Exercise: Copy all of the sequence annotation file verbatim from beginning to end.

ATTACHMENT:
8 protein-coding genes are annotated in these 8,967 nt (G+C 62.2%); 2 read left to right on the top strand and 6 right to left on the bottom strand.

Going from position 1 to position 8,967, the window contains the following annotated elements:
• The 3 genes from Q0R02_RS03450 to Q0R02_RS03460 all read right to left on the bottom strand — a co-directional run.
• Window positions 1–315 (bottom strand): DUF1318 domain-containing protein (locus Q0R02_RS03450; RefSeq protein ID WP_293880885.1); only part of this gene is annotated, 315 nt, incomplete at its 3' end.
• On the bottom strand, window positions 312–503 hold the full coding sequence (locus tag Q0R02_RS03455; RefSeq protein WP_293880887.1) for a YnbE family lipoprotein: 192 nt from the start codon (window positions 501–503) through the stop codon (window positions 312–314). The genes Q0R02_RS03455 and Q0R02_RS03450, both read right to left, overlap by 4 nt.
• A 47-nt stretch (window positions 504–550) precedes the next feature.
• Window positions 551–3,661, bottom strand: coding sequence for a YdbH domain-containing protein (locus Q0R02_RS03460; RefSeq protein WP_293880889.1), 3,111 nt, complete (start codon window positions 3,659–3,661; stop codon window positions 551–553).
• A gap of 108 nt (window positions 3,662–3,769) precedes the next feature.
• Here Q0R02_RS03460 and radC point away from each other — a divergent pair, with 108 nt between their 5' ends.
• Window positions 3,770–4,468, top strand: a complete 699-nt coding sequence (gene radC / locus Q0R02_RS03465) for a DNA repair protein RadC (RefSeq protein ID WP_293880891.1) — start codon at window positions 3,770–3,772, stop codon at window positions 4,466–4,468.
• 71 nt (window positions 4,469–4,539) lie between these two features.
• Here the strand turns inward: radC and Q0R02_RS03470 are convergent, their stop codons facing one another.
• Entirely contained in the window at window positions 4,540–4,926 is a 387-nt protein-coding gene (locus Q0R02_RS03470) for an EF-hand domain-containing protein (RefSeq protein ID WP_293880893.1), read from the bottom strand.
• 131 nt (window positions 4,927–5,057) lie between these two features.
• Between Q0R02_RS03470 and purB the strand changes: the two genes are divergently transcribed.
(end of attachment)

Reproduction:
8 protein-coding genes are annotated in these 8,967 nt (G+C 62.2%); 2 read left to right on the top strand and 6 right to left on the bottom strand.

Going from position 1 to position 8,967, the window contains the following annotated elements:
• The 3 genes from Q0R02_RS03450 to Q0R02_RS03460 all read right to left on the bottom strand — a co-directional run.
• Window positions 1–315 (bottom strand): DUF1318 domain-containing protein (locus Q0R02_RS03450; RefSeq protein ID WP_293880885.1); only part of this gene is annotated, 315 nt, incomplete at its 3' end.
• On the bottom strand, window positions 312–503 hold the full coding sequence (locus tag Q0R02_RS03455; RefSeq protein WP_293880887.1) for a YnbE family lipoprotein: 192 nt from the start codon (window positions 501–503) through the stop codon (window positions 312–314). The genes Q0R02_RS03455 and Q0R02_RS03450, both read right to left, overlap by 4 nt.
• A 47-nt stretch (window positions 504–550) precedes the next feature.
• Window positions 551–3,661, bottom strand: coding sequence for a YdbH domain-containing protein (locus Q0R02_RS03460; RefSeq protein WP_293880889.1), 3,111 nt, complete (start codon window positions 3,659–3,661; stop codon window positions 551–553).
• A gap of 108 nt (window positions 3,662–3,769) precedes the next feature.
• Here Q0R02_RS03460 and radC point away from each other — a divergent pair, with 108 nt between their 5' ends.
• Window positions 3,770–4,468, top strand: a complete 699-nt coding sequence (gene radC / locus Q0R02_RS03465) for a DNA repair protein RadC (RefSeq protein ID WP_293880891.1) — start codon at window positions 3,770–3,772, stop codon at window positions 4,466–4,468.
• 71 nt (window positions 4,469–4,539) lie between these two features.
• Here the strand turns inward: radC and Q0R02_RS03470 are convergent, their stop codons facing one another.
• Entirely contained in the window at window positions 4,540–4,926 is a 387-nt protein-coding gene (locus Q0R02_RS03470) for an EF-hand domain-containing protein (RefSeq protein ID WP_293880893.1), read from the bottom strand.
• 131 nt (window positions 4,927–5,057) lie between these two features.
• Between Q0R02_RS03470 and purB the strand changes: the two genes are divergently transcribed.